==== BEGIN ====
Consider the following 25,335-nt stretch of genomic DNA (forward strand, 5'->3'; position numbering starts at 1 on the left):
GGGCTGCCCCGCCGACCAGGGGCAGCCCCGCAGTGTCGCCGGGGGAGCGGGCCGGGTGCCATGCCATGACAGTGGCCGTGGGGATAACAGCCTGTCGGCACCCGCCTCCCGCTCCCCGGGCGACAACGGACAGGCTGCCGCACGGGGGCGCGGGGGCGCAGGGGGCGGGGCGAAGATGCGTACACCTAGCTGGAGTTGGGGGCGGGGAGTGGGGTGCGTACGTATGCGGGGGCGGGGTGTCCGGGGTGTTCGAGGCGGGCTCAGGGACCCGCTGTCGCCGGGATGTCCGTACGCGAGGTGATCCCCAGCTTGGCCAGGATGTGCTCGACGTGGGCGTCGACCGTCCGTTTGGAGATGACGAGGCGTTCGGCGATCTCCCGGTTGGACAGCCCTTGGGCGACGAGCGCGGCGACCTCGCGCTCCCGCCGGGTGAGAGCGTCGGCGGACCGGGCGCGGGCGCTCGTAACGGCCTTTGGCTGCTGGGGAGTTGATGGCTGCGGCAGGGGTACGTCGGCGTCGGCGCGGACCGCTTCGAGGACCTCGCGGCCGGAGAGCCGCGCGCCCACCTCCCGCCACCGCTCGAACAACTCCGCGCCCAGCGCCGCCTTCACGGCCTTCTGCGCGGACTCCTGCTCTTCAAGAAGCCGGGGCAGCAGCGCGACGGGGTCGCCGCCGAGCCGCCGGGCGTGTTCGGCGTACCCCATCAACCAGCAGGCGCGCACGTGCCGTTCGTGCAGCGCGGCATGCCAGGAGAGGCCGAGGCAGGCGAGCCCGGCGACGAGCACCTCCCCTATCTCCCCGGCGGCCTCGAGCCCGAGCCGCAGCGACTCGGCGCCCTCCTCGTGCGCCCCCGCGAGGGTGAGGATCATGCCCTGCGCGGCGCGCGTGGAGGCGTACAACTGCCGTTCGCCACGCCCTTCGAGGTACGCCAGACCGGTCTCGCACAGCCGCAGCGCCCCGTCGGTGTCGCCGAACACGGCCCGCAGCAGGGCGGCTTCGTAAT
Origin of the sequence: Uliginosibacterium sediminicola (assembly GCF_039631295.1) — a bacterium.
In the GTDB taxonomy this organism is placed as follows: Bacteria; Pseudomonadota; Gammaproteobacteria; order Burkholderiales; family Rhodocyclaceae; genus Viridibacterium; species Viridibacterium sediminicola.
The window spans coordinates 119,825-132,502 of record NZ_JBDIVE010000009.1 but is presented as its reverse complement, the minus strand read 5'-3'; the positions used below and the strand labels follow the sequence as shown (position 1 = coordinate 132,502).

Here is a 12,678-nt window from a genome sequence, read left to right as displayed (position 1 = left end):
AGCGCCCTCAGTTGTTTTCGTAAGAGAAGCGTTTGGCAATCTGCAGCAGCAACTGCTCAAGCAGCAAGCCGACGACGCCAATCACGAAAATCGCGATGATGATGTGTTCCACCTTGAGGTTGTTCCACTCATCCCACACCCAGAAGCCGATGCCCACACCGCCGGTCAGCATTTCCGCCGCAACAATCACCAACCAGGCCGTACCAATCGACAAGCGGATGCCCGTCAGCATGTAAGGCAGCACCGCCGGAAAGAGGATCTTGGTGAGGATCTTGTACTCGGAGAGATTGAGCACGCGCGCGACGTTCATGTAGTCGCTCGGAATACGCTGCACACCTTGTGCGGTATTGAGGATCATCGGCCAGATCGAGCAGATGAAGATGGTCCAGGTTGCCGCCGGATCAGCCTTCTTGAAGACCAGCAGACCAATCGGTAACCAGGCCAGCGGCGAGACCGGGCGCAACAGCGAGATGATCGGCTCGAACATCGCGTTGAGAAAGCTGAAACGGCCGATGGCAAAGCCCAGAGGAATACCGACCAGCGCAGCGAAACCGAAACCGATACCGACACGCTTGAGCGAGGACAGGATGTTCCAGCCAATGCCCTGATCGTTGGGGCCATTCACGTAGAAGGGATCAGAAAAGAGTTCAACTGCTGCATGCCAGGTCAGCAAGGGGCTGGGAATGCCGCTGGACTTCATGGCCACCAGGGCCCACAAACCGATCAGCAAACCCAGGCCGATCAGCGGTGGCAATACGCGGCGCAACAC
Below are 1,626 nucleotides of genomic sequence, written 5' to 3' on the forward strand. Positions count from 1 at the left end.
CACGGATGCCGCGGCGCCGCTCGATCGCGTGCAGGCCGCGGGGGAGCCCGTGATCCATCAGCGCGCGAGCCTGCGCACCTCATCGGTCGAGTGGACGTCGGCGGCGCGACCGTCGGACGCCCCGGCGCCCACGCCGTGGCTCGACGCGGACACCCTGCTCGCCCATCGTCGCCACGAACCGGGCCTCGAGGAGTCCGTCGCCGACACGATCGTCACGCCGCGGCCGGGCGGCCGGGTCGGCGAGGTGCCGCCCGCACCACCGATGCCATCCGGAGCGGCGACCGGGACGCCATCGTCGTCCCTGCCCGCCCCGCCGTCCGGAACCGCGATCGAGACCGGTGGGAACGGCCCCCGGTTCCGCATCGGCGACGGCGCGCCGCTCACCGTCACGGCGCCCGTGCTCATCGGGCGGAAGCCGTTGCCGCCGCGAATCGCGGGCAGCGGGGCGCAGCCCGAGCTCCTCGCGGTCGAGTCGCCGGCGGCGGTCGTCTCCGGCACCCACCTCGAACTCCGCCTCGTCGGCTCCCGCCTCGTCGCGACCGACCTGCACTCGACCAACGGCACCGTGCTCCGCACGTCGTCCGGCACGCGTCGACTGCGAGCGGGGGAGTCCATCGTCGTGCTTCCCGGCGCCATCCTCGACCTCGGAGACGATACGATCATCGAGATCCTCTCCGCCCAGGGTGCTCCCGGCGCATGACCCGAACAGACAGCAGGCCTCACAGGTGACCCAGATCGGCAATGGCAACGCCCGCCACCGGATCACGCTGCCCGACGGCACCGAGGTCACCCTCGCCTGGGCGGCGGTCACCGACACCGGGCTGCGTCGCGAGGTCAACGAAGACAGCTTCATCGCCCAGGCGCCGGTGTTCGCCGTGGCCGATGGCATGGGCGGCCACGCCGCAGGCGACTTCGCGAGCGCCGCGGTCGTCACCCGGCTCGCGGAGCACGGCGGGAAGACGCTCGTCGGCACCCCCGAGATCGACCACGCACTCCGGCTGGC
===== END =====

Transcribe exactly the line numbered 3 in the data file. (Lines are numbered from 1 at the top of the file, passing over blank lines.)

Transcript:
Origin of the sequence: Uliginosibacterium sediminicola (assembly GCF_039631295.1) — a bacterium.